- The Washington Times - Tuesday, February 1, 2005

SALT LAKE CITY (AP) — After amending the state constitution last year to define marriage as the union of a man and a woman, Utah legislators are in no hurry to limit the effects that the homosexual “marriage” law could have on other kinds of domestic partnerships.

The Senate overwhelmingly voted yesterday to kill a bill that would have eased restrictions imposed by the homosexual “marriage” measure. The legislation had come under fire from conservative lobby groups in this heavily Republican state.

The homosexual “marriage” amendment was criticized because it was seen as a way to deny hospital visitation or survivor’s property rights to children being brought up by grandparents or to senior citizens who live together but do not marry for financial reasons. Siblings living in the same household also could find themselves without customary rights.

Utah’s Legislature ignored warnings from the state’s Republican attorney general that the amendment went further than needed to ban homosexual “marriage.” State voters ratified it with 66 percent approval in November.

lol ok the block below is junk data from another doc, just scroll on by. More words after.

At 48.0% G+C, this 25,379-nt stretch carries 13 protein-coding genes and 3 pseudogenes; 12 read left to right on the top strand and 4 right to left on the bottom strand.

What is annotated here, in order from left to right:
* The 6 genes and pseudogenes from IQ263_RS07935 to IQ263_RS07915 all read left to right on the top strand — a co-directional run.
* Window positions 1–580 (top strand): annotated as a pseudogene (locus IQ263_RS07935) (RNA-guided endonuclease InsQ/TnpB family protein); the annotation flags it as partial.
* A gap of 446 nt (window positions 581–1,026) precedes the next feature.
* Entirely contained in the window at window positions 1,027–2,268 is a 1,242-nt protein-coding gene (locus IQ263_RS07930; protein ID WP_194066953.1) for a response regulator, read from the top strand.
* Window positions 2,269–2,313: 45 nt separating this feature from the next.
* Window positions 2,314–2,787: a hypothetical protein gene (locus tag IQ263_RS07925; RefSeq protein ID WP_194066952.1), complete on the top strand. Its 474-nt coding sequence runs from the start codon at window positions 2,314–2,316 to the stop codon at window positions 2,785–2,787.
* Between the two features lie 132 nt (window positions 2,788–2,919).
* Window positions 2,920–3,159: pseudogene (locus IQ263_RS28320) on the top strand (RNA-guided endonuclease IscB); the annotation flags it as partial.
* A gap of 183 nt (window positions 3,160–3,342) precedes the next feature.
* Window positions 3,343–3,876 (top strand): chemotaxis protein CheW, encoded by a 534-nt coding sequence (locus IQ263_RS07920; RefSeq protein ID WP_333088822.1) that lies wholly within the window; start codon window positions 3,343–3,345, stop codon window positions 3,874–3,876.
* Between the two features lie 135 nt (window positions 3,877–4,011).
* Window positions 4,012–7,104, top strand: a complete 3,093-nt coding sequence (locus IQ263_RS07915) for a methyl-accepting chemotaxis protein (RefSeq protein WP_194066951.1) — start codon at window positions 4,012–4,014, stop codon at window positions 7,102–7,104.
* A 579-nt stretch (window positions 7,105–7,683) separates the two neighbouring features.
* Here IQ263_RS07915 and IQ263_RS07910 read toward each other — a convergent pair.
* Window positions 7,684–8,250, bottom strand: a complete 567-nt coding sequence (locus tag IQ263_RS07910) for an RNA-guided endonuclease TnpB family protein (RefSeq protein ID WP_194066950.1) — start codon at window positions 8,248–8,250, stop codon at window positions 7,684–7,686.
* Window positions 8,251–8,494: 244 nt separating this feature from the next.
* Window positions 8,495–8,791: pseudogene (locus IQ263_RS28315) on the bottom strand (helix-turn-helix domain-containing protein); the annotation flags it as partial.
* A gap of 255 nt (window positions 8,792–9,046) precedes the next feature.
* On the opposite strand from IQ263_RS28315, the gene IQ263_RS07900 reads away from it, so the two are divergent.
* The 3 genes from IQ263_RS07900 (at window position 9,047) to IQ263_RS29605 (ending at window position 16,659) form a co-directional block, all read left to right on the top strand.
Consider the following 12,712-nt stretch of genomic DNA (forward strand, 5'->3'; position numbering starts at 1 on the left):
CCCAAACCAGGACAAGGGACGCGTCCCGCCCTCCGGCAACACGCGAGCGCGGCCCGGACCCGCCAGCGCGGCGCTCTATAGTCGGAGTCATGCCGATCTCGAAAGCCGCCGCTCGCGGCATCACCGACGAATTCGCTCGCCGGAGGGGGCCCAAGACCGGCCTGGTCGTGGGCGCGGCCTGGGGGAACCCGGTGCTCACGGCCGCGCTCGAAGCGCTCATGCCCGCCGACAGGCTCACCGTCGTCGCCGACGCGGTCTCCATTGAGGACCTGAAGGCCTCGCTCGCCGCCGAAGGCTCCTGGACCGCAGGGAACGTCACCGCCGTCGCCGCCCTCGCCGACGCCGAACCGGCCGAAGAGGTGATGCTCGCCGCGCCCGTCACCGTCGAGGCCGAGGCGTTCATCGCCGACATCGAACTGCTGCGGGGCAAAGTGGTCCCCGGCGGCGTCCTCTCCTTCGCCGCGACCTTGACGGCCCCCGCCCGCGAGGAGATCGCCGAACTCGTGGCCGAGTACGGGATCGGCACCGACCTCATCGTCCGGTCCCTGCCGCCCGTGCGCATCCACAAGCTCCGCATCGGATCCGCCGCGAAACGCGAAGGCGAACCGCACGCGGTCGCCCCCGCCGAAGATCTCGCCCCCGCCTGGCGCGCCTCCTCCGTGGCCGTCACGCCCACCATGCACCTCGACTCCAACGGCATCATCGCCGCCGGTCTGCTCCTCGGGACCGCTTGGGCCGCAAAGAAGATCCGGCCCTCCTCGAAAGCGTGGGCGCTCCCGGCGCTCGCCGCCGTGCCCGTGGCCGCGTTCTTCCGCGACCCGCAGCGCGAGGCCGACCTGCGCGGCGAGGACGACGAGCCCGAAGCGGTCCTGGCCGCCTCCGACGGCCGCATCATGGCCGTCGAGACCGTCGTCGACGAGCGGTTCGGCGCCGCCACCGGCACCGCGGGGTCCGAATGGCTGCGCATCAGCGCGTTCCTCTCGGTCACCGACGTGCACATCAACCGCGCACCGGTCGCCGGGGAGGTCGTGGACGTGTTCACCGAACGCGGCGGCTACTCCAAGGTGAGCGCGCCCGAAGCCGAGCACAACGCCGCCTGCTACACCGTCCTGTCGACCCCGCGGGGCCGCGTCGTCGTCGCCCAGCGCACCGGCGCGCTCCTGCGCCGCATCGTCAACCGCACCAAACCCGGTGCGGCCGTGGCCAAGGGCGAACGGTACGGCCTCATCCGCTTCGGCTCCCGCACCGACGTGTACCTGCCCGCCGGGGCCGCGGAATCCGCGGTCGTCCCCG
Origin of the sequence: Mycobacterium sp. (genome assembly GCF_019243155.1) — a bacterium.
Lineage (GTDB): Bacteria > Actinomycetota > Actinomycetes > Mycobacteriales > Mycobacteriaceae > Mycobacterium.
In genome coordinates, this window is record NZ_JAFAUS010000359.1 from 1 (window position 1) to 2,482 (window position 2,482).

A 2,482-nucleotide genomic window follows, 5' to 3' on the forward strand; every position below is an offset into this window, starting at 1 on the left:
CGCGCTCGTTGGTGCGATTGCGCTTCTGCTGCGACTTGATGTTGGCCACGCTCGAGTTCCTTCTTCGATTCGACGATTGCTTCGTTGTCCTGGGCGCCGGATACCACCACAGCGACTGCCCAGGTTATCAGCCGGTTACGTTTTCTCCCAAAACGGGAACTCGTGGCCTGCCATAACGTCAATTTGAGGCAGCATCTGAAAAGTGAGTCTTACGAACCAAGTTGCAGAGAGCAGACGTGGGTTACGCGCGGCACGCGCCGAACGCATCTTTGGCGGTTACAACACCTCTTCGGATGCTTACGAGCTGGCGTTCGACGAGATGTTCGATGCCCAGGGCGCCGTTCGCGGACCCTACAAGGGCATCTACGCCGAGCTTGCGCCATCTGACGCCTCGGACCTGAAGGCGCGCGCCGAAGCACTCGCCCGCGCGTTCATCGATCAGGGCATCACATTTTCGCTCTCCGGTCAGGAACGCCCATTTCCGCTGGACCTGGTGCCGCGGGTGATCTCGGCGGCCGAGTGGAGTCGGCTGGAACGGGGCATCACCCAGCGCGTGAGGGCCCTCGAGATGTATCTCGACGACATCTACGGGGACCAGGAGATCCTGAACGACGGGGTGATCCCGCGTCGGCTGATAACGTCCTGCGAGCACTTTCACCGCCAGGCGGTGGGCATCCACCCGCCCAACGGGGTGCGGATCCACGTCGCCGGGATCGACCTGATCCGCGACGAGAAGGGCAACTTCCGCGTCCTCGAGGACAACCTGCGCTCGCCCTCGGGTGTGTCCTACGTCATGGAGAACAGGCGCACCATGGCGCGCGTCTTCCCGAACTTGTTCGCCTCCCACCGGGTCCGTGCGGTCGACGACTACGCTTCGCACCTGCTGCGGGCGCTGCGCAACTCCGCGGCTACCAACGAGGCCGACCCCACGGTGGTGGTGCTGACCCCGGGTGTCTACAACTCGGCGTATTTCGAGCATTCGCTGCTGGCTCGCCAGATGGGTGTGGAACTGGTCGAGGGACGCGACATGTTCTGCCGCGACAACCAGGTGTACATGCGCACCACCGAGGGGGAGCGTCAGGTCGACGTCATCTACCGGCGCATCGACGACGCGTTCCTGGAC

But some of the same lawmakers had been looking at giving back to adults who live together but are ineligible to marry — a category that includes same-sex couples — some of the rights of husband and wife.

“It addresses the need of persons who may have some relationship other than marriage to delegate responsibilities to each other,” said state Sen. Greg Bell, a Republican.

The Senate rejected Mr. Bell’s bill on an 18-10 vote, after Republican lawmakers huddled over lunch with two marriage-law experts who argued that there was nothing wrong with Utah’s constitutional measure against same-sex “marriage.”

Mr. Bell was quick to deny that it has anything to do with homosexual “marriage.”

The measure would have created a state domestic-partner registry that would allow unmarried couples — both same-sex and opposite-sex — to have reciprocal property and health care rights and to bury one another.

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